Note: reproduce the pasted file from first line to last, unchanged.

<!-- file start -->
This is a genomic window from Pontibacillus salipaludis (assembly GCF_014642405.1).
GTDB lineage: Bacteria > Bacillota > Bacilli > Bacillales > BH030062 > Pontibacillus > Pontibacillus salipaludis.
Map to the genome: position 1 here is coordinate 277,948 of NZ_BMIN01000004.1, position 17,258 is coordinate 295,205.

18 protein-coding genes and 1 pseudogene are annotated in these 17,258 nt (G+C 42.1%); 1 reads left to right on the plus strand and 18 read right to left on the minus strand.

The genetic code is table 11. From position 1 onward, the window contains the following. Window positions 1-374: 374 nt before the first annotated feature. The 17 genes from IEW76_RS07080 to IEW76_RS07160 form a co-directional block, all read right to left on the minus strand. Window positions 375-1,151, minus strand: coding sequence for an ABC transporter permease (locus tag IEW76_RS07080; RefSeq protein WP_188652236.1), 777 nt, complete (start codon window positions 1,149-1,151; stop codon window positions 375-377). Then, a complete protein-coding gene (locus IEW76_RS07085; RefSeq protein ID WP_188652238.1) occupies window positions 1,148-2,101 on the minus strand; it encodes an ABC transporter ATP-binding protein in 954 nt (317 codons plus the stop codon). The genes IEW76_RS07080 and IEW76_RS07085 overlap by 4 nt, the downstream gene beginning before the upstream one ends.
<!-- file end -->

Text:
This is a genomic window from Pontibacillus salipaludis (assembly GCF_014642405.1).
GTDB lineage: Bacteria > Bacillota > Bacilli > Bacillales > BH030062 > Pontibacillus > Pontibacillus salipaludis.
Map to the genome: position 1 here is coordinate 277,948 of NZ_BMIN01000004.1, position 17,258 is coordinate 295,205.

18 protein-coding genes and 1 pseudogene are annotated in these 17,258 nt (G+C 42.1%); 1 reads left to right on the plus strand and 18 read right to left on the minus strand.

The genetic code is table 11. From position 1 onward, the window contains the following. Window positions 1-374: 374 nt before the first annotated feature. The 17 genes from IEW76_RS07080 to IEW76_RS07160 form a co-directional block, all read right to left on the minus strand. Window positions 375-1,151, minus strand: coding sequence for an ABC transporter permease (locus tag IEW76_RS07080; RefSeq protein WP_188652236.1), 777 nt, complete (start codon window positions 1,149-1,151; stop codon window positions 375-377). Then, a complete protein-coding gene (locus IEW76_RS07085; RefSeq protein ID WP_188652238.1) occupies window positions 1,148-2,101 on the minus strand; it encodes an ABC transporter ATP-binding protein in 954 nt (317 codons plus the stop codon). The genes IEW76_RS07080 and IEW76_RS07085 overlap by 4 nt, the downstream gene beginning before the upstream one ends.